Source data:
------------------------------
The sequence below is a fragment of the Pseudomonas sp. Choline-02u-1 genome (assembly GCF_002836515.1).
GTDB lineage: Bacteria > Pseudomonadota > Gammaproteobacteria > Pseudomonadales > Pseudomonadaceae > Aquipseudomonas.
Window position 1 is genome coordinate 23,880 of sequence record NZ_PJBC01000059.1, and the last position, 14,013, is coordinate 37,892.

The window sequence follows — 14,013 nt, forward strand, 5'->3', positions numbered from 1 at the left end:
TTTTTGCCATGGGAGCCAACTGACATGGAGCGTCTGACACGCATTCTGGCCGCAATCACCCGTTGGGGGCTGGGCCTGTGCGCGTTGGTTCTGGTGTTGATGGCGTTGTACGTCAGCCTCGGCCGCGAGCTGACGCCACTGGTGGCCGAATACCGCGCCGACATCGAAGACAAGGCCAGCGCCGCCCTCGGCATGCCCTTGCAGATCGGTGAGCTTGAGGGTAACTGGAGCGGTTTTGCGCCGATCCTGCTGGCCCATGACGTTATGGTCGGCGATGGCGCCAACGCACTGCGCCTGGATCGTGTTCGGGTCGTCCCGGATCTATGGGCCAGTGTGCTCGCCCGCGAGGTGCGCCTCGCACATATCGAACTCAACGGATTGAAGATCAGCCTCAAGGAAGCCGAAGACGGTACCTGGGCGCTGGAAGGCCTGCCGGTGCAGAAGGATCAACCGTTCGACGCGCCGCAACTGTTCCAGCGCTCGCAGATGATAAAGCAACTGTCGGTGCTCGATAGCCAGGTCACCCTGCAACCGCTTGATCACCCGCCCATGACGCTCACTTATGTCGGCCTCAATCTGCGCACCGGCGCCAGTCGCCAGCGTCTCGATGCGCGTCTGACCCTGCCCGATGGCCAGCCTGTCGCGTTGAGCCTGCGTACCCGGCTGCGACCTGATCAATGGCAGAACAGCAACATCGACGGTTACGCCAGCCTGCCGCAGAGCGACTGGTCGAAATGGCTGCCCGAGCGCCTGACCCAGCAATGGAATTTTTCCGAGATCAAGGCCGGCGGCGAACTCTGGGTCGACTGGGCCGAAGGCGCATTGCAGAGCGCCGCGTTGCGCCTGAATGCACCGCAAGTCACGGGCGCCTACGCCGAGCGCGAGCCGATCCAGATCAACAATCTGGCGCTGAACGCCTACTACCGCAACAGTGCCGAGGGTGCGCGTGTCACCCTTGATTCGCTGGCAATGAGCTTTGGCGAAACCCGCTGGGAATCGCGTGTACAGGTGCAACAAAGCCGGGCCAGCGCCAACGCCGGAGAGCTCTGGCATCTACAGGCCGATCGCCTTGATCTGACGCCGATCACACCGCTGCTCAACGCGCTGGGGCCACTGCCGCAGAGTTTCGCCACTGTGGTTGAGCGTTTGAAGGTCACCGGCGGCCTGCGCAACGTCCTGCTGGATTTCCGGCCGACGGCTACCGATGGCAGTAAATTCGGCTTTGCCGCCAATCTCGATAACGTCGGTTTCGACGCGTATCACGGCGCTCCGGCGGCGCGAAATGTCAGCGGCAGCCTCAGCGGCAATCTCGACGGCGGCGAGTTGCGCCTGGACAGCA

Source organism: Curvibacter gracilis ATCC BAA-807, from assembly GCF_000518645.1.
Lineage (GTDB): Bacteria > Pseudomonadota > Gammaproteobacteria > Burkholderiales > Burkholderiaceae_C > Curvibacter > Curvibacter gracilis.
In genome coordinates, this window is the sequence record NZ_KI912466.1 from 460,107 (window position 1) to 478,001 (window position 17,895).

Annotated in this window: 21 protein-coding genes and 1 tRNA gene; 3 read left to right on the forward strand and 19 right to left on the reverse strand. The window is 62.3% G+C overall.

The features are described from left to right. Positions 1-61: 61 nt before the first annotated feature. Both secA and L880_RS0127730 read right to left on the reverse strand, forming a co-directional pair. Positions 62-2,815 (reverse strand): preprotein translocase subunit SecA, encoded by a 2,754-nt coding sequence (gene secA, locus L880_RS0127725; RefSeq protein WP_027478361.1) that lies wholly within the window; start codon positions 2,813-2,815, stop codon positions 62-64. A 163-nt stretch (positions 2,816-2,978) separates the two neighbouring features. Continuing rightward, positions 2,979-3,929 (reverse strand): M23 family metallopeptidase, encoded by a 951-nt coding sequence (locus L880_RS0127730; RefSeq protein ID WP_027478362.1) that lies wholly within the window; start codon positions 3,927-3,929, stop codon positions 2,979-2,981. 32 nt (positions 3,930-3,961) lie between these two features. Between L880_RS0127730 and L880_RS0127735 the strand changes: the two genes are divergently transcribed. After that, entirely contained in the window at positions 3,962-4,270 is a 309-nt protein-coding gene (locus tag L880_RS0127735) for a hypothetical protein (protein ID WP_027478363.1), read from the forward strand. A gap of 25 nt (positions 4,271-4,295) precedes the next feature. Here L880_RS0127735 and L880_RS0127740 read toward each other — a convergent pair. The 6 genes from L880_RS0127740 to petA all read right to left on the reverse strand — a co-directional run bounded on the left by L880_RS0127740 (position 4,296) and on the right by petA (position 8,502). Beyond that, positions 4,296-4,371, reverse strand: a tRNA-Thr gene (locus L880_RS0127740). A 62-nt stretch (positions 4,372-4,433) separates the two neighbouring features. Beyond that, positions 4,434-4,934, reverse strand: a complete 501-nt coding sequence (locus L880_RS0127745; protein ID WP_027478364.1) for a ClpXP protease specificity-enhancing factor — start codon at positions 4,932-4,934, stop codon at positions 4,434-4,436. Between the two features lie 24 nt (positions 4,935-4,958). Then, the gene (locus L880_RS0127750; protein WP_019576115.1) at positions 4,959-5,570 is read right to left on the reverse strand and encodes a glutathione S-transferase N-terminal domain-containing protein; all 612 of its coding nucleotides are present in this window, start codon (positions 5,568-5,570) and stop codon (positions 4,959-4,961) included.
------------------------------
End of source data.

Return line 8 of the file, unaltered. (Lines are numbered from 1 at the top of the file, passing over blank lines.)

In genome coordinates, this window is the sequence record NZ_KI912466.1 from 460,107 (window position 1) to 478,001 (window position 17,895).